"There's something about gardening that brings out the best in people -- everyone wants to get involved."
The winners of the 2013 FamilyFun/Disney Friends for Change Volunteers contest know that while volunteering is primarily about helping those in need, it has a lasting impact right at home. "It's really bonded us," says 12-year-old Emma Bushman, speaking about her family's cookie-baking efforts. "We're part of something bigger that we're all passionate about." With so many impressive projects to choose from -- building community gardens for people in need, founding a summer camp for kids who stutter -- we were grateful to partner with generation On to assist with judging. In the end, our four grand-prize winners (each received $5,000 for their charity of choice from The Walt Disney Company) and five first-prize winners (awarded $1,000 for their charities) impressed us with their creativity, dedication, and hard work. Here are their inspiring stories.
The Wenzel Family from Walla Walla, Washington
Nancy Wenzel has always had a green thumb, so when a plot of land was going unused outside her church, an idea began to germinate. Realizing that many families in their area were in need of food, Nancy, her husband, Steve, and daughters Katie, age 15, and Emma, 13, took on the task of creating a community garden.
The project grew as the Wenzels mailed flyers, applied for grants, and raised funds by working at a charity breakfast. Over six months, they built 26 raised beds, a gate, and two arbors. They joined with extended family, the Boy Scouts, and local college students to clear invasive species from a nearby streambed and replant it with native shrubs, trees, and perennials. Finally, they added walking paths and benches, creating a peaceful sanctuary. "There's just something about gardening that brings out the best in people -- everyone wants to get involved," says Nancy.
In keeping with their goal of using organic cultivation techniques, over the winter the Wenzels planted their beds with cover crops to enrich the soil. By summer, they'll have planted squash, tomatoes, peas, carrots, beets, and cabbage to feed families at four food banks. Yet the Wenzels are already reaping rewards from all their hammering and digging and weeding. "We learned new stuff as a family and got to work together," says Emma. "We're closer now."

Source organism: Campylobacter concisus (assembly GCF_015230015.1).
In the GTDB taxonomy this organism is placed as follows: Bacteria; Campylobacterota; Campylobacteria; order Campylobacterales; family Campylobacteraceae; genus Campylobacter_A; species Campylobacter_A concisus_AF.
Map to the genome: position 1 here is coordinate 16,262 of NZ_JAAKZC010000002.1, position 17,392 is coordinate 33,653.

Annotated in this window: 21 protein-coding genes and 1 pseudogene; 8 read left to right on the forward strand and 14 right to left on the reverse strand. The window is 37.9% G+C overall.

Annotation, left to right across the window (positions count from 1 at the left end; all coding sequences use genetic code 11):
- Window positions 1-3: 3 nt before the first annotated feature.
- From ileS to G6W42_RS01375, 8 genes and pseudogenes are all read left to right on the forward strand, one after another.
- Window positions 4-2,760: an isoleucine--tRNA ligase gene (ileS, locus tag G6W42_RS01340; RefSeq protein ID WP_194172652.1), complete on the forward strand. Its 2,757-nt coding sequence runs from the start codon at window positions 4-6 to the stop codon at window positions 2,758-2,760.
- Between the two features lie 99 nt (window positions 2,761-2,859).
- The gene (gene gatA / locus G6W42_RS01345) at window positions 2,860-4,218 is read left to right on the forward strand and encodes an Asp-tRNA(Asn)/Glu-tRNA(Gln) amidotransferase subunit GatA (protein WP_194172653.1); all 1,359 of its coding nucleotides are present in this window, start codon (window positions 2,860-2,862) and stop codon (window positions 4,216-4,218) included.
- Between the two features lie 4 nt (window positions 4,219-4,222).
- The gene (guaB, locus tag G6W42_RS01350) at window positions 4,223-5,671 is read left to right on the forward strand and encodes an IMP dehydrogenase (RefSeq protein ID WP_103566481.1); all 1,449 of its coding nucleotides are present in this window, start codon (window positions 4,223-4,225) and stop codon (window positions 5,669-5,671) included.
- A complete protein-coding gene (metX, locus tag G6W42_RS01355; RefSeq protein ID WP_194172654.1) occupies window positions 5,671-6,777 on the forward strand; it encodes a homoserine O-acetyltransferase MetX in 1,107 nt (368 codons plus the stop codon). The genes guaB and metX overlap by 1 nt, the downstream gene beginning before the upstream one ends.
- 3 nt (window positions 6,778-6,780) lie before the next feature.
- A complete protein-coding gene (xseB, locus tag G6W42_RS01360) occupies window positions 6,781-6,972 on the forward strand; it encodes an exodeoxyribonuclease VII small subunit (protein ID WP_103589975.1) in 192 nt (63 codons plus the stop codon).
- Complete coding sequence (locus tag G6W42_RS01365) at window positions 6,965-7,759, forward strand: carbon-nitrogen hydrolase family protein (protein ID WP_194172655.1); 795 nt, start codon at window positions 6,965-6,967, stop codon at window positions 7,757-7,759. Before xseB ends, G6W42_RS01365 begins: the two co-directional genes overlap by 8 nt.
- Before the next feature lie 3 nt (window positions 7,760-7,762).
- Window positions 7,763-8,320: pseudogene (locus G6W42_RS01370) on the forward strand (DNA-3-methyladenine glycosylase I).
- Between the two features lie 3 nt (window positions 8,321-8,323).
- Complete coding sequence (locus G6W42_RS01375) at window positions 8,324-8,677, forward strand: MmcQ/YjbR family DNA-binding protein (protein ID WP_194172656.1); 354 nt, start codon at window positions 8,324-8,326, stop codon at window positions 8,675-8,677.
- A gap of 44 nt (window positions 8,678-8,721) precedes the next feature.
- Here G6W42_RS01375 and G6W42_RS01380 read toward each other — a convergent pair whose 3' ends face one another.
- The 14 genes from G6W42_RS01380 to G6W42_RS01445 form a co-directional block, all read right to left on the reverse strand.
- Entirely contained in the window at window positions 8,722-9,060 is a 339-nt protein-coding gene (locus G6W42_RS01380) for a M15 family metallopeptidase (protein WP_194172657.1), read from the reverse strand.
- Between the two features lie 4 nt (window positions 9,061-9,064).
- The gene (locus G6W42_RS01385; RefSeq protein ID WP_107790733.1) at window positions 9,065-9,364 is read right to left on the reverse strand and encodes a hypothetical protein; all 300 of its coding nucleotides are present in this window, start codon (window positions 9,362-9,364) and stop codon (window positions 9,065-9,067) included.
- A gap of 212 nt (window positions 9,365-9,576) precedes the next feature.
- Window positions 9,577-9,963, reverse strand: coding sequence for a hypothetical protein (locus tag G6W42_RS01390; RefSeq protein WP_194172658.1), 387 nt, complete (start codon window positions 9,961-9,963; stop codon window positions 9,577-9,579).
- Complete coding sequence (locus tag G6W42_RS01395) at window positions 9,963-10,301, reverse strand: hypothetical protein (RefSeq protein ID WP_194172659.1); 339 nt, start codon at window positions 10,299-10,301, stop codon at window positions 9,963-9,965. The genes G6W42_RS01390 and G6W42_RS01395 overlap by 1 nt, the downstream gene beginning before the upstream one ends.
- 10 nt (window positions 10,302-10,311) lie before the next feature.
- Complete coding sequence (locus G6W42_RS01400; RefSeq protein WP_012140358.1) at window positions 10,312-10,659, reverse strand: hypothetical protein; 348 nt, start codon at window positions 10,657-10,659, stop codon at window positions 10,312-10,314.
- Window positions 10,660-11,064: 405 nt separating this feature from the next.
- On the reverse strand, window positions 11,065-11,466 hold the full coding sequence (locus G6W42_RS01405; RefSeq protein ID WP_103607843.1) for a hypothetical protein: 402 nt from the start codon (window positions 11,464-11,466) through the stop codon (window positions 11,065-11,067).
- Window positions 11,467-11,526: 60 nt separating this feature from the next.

Prize Money Plans: Assumption Church's Food Pantry Community Gardens
The Curry Family from Phoenix, Arizona
"We're showing even the youngest kids that small gestures can help in a big way."
Last fall, Kimberly Curry launched Big Hearts, Little Hands, a community-service club for kids and their families. As she mulled over ideas for the group's first event, she thought about the things that kids do best. She settled upon making art. With her husband, Robert, and their avid young artists, Winston, age 2, Noelle, 5, and Stanton, 6, Kimberly organized Art for Africa, a kids' art sale and fair to benefit Project Peanut Butter, a nonprofit that helps malnourished children in Africa. Publicizing the event through Facebook, word of mouth, and their community newspaper, the Currys collected nearly 300 paintings and drawings from more than 100 kids. The fun-filled Saturday brought in $1,400, enough to feed a village for a year.
The service club holds an easy-to-execute event every other month. The kids who participate can be any age (most are between 3 and 8), and any family can suggest acts of service through the club's Facebook page. "We're showing even the youngest kids that small gestures can help in a big way," says Kimberly.
The Currys were particularly moved by the club's recent Valentine's Day parties: one for homeless children and another for young Myanmar refugees. The Big Hearts, Little Hands members organized and ran games, served snacks, and gave out homemade valentines. By the end of each party, says Kimberly, many of the club kids and their guests were holding hands. "We became friends," says Stanton.
Prize Money Plans: Project Peanut Butter
The Bushman Family from Cinncinati, OH
"It made me feel good to help the kids out and to learn more about their lives."
Alison Bushman and her 12-year-old twins, Amy and Emma, have always enjoyed baking cookies together. After volunteering at a homeless shelter, they decided to help other families experience the joy of making memories in the kitchen.
Now in its fourth year, the Bake Me Home program provides tote bags filled with homemade oatmeal chocolate-chip cookie mix, $20 grocery cards, baking utensils, toothbrushes and toothpaste, and more. The bags (about 1,200 so far) go to foster homes, food banks, and clients leaving homeless and battered women's shelters for permanent housing. "When we delivered the very first bags, the staff at the shelter were so happy!" says Amy, who, along with her sister, sits on Bake Me Home's board of directors. "It made me feel good to help the kids out and to learn more about their lives."